Italy to ‘reconsider’ tiered system of Covid risk zones

The Italian government is holding talks on Monday over the future of the four-tiered system of health measures in place since last November and may also change the way Covid cases are counted, local media reports.

People walk in central Milan wearing FFP2 face masks.
Italy's coloured zone system of Covid rules could soon be scrapped as the country relies increasingly on vaccination. Photo: Miguel Medina

Italian Health Minister Roberto Speranza confirmed on Monday that “in the next few hours we’ll open a discussion” with regional authorities “to address issues” with the tiered system, according to national broadcaster Rai.

The president of Italy’s Higher Health Institute (ISS), Franco Locatelli, said: “The coloured system for the regions was developed by the health ministry in different times,” adding that a review was “logical”.

While no details were given by officials as to the changes being proposed on Monday morning, Rai writes that government may “consign the coloured system to the attic”, ie: scrap it altogether.

MAP: Which Covid risk zone is each Italian region in from Monday?

Italian newspaper Corriere della Sera cites Health Undersecretary Pierpaolo Sileri as saying the rules “will be modified and relaxed very soon”, while news agency Ansa reports that the government is also likely to change the way Covid cases are counted, without giving further detail.

Introduced under former prime minister Giuseppe Conte in early November 2020, the zone system divides Italy’s 21 regions and autonomous provinces by colour: from white (lowest risk), to yellow, orange, and red (highest risk).

The system, which has been revised multiple times since it was first brought in, was initially used to place tighter restrictions on movement in areas where the risk of contagion and pressure on hospitals was deemed dangerously high.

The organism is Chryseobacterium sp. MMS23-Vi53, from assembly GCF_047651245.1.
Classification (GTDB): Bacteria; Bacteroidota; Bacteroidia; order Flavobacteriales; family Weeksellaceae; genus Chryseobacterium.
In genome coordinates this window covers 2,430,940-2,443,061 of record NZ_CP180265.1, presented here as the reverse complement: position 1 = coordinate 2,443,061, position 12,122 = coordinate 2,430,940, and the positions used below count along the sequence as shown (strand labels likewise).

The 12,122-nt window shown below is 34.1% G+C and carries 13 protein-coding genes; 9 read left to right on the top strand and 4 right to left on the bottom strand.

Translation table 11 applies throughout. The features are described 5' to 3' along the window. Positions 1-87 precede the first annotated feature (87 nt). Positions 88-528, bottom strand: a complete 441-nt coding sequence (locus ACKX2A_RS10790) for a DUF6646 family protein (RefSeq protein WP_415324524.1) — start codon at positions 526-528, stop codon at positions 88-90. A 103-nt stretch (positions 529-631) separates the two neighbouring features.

But the system’s usefulness is increasingly being called into question amid increasing reliance on the use of vaccine passes in Italy and rule changes which mean restrictions in white and yellow zones are now the same, while rules only change in an orange zone for people who are unvaccinated.

With the government also expected to agree this week on new rules restricting access to more venues and services to the unvaccinated regardless of zone from February, the orange zone classification could also soon become obsolete.

Starting next month, either the ‘super’ green pass – which is effectively a vaccine pass – or the ‘basic’ version, which can also be accessed using a negative test result, will be a requirement everywhere in Italy except for supermarkets, grocery stores, hospitals and pharmacies, Rai reports.

The government is yet to decide whether it will require passes for entry to shops such as newsagents and tobacconists, with a decision expected by the middle of this week.

For the moment, the coloured tier system remains in place with most of the country designated a ‘yellow’ zone as of Monday.

On Friday, the health minister signed an ordinance increasing the risk level in two regions from Monday, January 17th.

Valle d’Aosta became Italy’s only ‘orange’ zone and Calabria turned ‘yellow’, as the health situation was deemed to be worsening according to the latest weekly health data report published by the health ministry and ISS.

Italy’s health ministry examines the latest figures each week and decides which restrictions should be applied to a region or autonomous province from the following Monday.

EXPLAINED: What are the rules in Italy’s Covid ‘orange’ zones?

“The epidemic is at a delicate stage and a persistent increase in the number of cases and hospitalisations has been observed for several weeks now,” the report stated.